I read in the news recently that one of UK’s Strictly Come Dancing professional dancers is struggling with osteoarthritis in both knees. She’s 37 now, but was already in a lot of pain during the 2016 final, so she’d have been only 32 then… Ouch. Thank goodness she and her celebrity partner won, for her pains!
She was told she needs surgery but said, “if I do that, I might not be able to dance the same again.” That’s certainly true; but then the same is true of not having surgery. It’s a horrible dilemma. I have no doubt this poor girl will be seeking help from any and every possible source - and quite possibly getting a lot of contradictory advice as a result. And I can empathise. Been there, done that, as they say. When things are desperate, you’ll try anything.
And then there's UK tennis star and one-time Wimbledon Champion Andy Murray, who's had a hip joint (both head of the femur and socket) resurfaced with metal, and he's only 34...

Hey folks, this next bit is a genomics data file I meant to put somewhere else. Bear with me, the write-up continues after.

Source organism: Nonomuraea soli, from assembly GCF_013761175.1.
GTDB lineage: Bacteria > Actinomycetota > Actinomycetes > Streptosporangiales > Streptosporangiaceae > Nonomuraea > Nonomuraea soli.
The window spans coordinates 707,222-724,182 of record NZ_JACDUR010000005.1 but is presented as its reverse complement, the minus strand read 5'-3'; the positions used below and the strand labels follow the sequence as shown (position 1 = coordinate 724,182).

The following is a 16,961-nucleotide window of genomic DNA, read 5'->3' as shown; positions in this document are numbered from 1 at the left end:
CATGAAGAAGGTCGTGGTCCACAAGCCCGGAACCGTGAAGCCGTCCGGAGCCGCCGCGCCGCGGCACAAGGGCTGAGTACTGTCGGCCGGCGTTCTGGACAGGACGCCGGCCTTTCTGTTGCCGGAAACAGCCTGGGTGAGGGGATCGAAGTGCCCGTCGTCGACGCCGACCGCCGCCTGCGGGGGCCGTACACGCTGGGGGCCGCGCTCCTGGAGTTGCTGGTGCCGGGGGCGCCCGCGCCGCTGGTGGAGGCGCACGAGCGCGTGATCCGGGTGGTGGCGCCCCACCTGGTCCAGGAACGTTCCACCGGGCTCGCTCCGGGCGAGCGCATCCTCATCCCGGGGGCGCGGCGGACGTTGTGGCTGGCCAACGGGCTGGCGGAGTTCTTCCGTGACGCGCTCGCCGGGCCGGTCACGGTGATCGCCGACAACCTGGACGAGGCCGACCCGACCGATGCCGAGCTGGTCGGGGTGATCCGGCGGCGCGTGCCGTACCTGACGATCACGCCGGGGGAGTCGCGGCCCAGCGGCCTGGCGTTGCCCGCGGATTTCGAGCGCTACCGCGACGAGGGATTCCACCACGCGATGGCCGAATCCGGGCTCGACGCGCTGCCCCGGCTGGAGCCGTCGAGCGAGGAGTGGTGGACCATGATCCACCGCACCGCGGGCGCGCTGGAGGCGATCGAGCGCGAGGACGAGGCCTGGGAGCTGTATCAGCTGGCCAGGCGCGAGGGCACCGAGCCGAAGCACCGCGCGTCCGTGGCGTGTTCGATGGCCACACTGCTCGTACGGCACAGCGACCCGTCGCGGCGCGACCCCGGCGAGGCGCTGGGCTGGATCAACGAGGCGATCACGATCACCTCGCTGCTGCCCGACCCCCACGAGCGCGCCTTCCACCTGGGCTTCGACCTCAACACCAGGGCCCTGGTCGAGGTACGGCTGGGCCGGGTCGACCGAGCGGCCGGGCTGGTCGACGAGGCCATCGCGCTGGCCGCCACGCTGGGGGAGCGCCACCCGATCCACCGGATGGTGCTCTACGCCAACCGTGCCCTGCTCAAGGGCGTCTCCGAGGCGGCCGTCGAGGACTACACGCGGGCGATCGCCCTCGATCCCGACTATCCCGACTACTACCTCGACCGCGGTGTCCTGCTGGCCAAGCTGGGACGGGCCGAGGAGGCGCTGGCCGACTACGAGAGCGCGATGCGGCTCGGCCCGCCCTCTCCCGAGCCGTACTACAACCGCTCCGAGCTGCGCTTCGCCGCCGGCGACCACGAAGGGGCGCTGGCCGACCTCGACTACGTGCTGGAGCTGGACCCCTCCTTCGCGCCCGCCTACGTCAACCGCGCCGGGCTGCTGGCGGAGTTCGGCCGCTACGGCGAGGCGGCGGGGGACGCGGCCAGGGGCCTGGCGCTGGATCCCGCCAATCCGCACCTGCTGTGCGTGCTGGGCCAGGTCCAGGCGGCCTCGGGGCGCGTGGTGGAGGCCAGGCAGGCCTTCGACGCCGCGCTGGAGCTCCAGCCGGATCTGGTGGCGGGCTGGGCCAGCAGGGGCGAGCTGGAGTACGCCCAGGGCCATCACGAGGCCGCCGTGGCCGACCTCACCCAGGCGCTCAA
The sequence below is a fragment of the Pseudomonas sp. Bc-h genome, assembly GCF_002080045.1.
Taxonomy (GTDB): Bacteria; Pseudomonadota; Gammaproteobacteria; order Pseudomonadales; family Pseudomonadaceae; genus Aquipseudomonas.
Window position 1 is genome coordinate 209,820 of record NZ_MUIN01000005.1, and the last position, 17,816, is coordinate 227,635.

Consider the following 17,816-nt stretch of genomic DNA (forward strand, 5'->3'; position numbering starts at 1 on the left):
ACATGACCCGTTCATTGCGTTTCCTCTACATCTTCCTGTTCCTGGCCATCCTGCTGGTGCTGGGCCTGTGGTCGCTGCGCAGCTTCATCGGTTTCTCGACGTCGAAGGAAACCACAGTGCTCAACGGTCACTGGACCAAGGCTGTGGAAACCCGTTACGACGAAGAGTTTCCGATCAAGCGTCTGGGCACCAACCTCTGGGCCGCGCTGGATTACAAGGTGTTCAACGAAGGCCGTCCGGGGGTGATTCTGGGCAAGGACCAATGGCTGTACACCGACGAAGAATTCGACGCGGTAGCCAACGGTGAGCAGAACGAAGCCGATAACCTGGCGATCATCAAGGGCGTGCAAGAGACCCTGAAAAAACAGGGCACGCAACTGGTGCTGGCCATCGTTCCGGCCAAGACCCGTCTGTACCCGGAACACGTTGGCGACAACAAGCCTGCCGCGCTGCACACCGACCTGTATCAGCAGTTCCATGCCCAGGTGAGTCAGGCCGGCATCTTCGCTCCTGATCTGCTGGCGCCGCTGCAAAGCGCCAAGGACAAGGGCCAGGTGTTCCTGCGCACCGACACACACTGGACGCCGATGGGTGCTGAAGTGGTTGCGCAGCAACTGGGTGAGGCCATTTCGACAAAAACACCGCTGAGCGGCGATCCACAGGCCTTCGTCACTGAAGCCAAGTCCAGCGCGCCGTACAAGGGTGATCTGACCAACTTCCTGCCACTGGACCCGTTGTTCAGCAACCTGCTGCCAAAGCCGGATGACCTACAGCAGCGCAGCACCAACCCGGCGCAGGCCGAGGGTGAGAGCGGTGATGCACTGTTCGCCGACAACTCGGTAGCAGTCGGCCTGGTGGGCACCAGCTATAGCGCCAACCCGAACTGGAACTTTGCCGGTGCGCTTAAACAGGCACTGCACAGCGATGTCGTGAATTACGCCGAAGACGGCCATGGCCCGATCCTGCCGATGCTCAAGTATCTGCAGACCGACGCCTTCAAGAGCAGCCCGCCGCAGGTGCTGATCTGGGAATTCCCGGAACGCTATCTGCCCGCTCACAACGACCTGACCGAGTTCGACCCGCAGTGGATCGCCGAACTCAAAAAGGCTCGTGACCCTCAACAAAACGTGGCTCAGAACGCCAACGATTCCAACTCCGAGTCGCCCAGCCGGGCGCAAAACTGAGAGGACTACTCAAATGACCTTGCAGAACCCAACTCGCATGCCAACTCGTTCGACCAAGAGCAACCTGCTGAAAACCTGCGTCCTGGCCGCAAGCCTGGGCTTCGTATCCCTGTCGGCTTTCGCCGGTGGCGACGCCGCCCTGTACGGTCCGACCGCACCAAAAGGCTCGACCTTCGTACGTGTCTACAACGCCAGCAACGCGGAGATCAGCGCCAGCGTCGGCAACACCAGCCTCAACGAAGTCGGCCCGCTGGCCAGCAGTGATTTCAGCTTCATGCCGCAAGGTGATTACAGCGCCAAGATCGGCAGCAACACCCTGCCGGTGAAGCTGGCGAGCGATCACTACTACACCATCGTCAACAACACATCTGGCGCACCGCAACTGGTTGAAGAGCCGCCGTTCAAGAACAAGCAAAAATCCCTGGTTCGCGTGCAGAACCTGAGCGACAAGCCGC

Reading their stories, I feel great compassion; but reading them makes me feel strangely grateful that my own joint problems ‘only’ began in my mid-forties.
Some people seem to ‘get away’ with punishing physical regimes or harmful repetitive movement patterns without developing things like osteoarthritis and debilitating joint pain; while others sadly don’t. Of course, sometimes there are congenital issues involved, or injury. Sometimes, it’s just the way someone has learned to move. And sometimes it will be a confusing mixture of these things. Whatever the case, the task is then to establish the best course (or courses) of action.
Chronic pain is distressing, demoralising, exhausting, and life-limiting. Musculoskeletal therapies, emotional support, and learning how to move as safely and easily as possible, are the best combination for self-care in such cases. And of course, it’s extremely important, unless you’re in competitive sports, not to compare yourself with fitter people, which does nothing for the morale.
Alexander Technique can play a very valuable part in managing conditions; restoring some sense of agency and the knowledge that you’re doing the best you can for yourself; going as easy as possible on your body, reasoning out where you are in the process of your current condition, and knowing how to figure out your next best step.
If you'd like more information about how the Alexander Technique can help you, please get in touch via my contact form.